Last weekend my family and I left Bamako and returned to our home in eastern Pennsylvania. The process of packing up one house, traveling thousands of miles through four airports with two young children and hundreds of pounds of luggage, then setting up another house in the space of a few days has been, well, wearying. Already our time in Mali begins to seem hazy and distant, like a dream one remembers only with great difficulty.
In the weeks after Mali’s coup d’état in late March, a lot of Americans and other foreigners left Mali. Against official advice, and some official pressure, we chose to stay on. Were we right to do so? The situation in Bamako has remained generally stable, despite episodes like the April 30 “counter-coup” and the May 21 storming of the presidential palace. At no time during our ten months in Bamako were my family and I in any direct physical danger. You could say that we made the right call. But we also realize that things could have worked out very differently.
The main problem for everyone in the city, not just expats, has been uncertainty: What if food runs out? What if security deteriorates? What if troops go on the rampage? What if robberies and exactions become widespread? Fortunately, we never had to face these contingencies. So far, unless you had links to the regime of ousted President Amadou Toumani Touré, or you directly challenged the interests of the junta, they’ve left you alone.
And we’re glad we stayed as long as we did. It was important to us to leave on our own timetable rather than someone else’s, and we achieved much over the past 90 days.
Throughout the events of the last few months, I went on teaching my anthropology and development course at Bamako’s Université des Lettres et des Sciences Humaines, with only a few cancelled classes. While I wasn’t able to conclude the course before our departure, I did recruit a replacement instructor to give the final lectures and administer the exam in my absence. My research on urban marriage also continued apace: in fact, I suspect I got more done in the three months of fieldwork following the coup than in the seven months preceding it. Since late March my research team conducted over a hundred interviews (nothing like the risk of sudden evacuation to make you efficient with your time!).
After trying for months, our daughter at last learned to swim across the American Club pool. (We practically had the place to ourselves since the coup.) Two weeks ago she completed second grade. My son also finished the year at his day care/preschool, having picked up a fair amount of French and made some friends in the process.
For a long time I’ve been wanting to thank the people who helped us during our time in Bamako. They are true heroes of the revolution. Almost none of them will ever read this blog, but I feel I should recognize them here all the same.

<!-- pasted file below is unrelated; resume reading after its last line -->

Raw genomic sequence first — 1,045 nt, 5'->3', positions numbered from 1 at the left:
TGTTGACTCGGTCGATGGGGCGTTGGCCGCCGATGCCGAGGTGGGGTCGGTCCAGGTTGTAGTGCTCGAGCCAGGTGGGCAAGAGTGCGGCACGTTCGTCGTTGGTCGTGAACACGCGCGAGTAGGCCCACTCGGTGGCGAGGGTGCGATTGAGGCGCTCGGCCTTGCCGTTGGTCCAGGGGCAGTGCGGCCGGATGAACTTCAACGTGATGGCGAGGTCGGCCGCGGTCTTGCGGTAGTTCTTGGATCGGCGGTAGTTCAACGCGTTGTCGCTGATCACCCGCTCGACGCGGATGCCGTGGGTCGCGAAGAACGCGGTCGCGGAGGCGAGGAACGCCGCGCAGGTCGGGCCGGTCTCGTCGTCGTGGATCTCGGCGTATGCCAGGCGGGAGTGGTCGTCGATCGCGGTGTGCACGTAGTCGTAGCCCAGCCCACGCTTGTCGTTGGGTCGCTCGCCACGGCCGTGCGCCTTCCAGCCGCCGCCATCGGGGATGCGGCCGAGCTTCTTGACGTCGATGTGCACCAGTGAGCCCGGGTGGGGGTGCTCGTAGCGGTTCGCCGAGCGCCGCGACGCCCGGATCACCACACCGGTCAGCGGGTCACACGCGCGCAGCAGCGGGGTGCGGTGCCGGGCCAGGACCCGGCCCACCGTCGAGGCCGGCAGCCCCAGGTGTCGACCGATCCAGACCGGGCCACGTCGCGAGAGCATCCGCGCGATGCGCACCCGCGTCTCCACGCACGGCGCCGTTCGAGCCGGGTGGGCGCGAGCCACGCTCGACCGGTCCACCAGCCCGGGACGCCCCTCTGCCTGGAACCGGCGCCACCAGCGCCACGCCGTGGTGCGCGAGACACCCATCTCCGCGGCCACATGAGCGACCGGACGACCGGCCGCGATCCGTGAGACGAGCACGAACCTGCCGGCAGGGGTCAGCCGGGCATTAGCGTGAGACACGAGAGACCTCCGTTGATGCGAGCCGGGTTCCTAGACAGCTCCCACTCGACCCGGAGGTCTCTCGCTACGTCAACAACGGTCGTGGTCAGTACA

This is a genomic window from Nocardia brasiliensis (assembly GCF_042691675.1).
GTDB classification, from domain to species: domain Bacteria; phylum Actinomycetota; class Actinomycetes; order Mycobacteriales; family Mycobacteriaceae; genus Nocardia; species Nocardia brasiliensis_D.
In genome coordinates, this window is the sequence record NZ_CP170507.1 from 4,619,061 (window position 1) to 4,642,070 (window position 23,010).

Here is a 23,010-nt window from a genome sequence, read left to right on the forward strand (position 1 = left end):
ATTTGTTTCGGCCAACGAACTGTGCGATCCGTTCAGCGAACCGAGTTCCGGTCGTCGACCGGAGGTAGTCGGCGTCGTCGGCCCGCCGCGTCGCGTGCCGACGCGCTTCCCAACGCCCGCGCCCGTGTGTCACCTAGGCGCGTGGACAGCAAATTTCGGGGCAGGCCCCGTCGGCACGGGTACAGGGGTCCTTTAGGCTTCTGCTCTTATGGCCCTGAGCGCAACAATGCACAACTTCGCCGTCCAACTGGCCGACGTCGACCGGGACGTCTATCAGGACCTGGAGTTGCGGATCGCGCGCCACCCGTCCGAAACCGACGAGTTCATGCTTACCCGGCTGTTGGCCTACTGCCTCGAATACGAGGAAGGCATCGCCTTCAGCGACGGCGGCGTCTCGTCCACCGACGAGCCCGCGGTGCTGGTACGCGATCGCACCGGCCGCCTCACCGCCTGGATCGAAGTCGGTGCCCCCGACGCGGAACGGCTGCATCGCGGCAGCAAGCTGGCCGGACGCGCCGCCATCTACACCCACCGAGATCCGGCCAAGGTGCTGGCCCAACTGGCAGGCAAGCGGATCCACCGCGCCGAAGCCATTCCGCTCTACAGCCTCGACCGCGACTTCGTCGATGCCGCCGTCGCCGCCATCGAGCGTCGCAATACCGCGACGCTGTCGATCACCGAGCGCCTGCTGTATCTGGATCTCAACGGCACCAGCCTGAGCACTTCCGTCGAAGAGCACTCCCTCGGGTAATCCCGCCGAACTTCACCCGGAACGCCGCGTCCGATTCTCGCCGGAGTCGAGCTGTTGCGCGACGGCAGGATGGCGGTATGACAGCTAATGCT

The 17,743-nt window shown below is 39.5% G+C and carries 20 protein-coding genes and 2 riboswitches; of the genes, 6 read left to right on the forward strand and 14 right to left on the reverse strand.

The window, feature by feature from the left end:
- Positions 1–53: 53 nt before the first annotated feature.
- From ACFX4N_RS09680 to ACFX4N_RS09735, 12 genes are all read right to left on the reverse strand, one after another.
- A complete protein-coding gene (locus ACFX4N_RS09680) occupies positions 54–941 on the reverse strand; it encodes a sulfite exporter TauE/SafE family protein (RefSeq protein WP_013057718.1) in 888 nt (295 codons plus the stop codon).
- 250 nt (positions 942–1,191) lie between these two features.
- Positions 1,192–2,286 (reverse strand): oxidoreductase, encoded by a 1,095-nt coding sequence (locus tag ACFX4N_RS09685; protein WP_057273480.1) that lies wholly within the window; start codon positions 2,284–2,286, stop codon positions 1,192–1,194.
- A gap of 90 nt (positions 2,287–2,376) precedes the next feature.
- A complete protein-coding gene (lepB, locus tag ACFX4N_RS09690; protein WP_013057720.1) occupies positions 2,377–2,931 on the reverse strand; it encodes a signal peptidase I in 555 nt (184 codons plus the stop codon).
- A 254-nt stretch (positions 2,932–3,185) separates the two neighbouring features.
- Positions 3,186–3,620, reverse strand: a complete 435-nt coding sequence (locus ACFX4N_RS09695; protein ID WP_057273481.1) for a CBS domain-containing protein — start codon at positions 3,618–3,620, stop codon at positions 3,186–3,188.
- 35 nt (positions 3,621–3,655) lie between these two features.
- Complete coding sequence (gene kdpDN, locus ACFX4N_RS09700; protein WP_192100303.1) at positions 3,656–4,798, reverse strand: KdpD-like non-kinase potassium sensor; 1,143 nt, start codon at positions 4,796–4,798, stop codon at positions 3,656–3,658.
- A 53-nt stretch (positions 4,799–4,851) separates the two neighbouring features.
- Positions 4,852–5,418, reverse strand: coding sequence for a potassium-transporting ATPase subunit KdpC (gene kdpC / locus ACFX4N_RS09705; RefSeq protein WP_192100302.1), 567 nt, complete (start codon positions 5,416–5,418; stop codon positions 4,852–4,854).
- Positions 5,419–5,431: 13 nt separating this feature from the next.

- Bakary D., for making sure I could always find what I needed in the market.
- Nana K. and Mohamed T., for putting us up in their home for two weeks before we found our own place.
- Gaoussou M., Leanne C. and Megan L. at the U.S. Embassy, for guidance and support.
- Yaya B. and Djeneba D., for organizing focus group discussions and transcribing the recordings.
- Noumouké K., Nana T. and Bintou K., for arranging, conducting and transcribing interviews.
- Arthur W. of Bamako International Academy, for providing a wonderful education experience for my daughter.
- Alou D., for getting us where we needed to go.
- Bamoussa B., Ousmane S. and Kamory K., for teaching me more aikido techniques than I ever believed I could master in ten months. Domo arigato sensei.
- Issou D., for being a fantastic training partner, and a fine tailor too.
- Houryata D., for introducing me to some memorable individuals who helped me think about marriage in new ways.
- Tiemoko T., for assuring that my teaching efforts at the university were not entirely in vain.
- Soumaila C., for logistical and legal assistance.
- Lassine S., for friendship and thought-provoking discussions.
- To the whole Konaté clan (of Dougabougou, Badialan, Kalaban Coura and ATTbougou) for support and kinship.
I know we’ll be back in Bamako. I just don’t know when. That will depend on how the political situation shapes up, and as I wrote last week, I just can’t predict what’s in store. In the meantime I will continue to make occasional posts to this blog, limiting myself to the backlog of material accumulated during my Bamako fieldwork. Look for that long-awaited post on the dojos of Bamako in the weeks to come….
Farewell, Bamako. Allah ka nyogon ye nogoya. We hope to see you again soon.